AT&T recently published a lot of videos from their archives. I particularly like this video with William Shatner discussing the magic of the microchip. In hindsight, its view of the future is revealing.
First, it’s still a good introduction to how chips are produced. It shows an automated test machine, wire-bonding, and hand-soldering boards. It also shows microscopic views of a 5 micron circuit and a nice animation of clock pulses and gates. All of these processes are basically the same today, just more sophisticated.
On the flip side, its prediction about the computerization of telephones revolutionizing society has come and gone. Wired telephones connected to smart central computers have been surpassed by smart cellphones.
This video also reminded me how there once were more women in technology. Computer science was originally considered a branch of math, and women have often excelled at mathematics. When this video was made in 1980, women made up about 41% of computer science freshmen. That had dropped to about 12.5% by 2007. If you look at the graph from that article, it seems that women participated almost equally in the early 80’s computer craze but sat out the Dotcom boom.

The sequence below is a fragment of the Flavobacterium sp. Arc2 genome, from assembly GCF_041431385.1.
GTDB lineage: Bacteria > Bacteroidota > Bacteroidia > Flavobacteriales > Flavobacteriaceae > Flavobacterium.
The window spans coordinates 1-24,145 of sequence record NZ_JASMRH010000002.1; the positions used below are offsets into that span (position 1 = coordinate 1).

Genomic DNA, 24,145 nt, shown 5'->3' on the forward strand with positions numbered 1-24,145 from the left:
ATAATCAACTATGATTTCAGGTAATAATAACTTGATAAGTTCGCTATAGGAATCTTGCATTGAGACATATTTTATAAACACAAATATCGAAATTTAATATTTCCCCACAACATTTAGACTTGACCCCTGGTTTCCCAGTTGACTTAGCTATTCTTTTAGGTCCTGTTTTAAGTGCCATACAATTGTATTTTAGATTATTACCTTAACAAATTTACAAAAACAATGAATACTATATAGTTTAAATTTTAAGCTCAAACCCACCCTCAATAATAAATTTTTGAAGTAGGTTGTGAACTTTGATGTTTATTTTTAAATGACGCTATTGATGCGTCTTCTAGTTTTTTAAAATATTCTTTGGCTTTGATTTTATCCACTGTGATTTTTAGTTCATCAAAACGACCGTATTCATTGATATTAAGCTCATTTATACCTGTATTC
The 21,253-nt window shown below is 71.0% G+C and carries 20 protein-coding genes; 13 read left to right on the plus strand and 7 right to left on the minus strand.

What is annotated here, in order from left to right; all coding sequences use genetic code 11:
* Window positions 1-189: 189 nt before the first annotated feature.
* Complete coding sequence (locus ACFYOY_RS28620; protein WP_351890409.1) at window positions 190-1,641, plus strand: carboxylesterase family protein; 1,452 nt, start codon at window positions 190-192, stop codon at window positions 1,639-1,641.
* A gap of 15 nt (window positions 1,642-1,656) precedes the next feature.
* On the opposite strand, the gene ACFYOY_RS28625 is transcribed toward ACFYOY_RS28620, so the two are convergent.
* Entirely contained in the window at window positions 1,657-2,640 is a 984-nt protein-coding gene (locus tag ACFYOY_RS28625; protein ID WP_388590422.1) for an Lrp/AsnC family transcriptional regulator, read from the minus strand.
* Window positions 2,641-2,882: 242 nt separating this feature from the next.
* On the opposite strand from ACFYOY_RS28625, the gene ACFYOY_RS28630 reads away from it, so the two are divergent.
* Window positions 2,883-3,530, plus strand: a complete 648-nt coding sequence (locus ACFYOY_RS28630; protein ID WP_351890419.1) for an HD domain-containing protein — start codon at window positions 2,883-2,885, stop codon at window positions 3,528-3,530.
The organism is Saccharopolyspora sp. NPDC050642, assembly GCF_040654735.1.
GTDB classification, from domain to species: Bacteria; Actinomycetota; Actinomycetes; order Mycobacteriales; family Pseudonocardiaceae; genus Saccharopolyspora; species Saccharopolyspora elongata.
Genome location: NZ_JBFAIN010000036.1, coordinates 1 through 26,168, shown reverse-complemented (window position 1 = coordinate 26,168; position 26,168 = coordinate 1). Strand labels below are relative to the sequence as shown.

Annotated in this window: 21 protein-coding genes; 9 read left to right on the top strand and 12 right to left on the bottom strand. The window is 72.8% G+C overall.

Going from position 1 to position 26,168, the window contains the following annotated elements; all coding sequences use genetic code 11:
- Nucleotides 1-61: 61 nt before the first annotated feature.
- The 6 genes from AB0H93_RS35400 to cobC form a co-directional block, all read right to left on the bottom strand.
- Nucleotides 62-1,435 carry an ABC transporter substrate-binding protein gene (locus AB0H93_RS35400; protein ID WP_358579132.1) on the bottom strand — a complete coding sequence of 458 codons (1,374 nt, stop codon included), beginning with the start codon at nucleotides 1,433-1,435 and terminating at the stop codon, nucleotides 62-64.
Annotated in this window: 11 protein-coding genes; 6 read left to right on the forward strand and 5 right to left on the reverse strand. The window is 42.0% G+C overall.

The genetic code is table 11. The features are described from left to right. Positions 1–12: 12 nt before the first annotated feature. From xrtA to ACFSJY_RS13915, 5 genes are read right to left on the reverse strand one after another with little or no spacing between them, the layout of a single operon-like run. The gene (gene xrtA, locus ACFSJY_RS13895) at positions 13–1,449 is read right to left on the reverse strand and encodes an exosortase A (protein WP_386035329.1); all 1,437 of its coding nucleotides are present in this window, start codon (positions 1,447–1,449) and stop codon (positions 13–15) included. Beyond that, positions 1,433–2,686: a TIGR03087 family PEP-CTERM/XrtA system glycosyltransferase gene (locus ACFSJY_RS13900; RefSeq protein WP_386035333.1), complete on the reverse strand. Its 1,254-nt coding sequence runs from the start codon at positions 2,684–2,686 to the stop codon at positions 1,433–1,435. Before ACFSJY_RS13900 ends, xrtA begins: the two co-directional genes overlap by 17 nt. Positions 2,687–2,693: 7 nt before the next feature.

I’m still not sure about all the causes of this, but it is a troubling trend. Any time half of your intelligence sits on the bench, you’re going to be at a disadvantage to other countries. Some studies have shown Chinese women have a more positive view of computers than other cultures. Additionally, all enrollment in computer science is lower as a percentage than at any time since the 1970’s.
What can be done to increase interest in computer science among all students and especially women?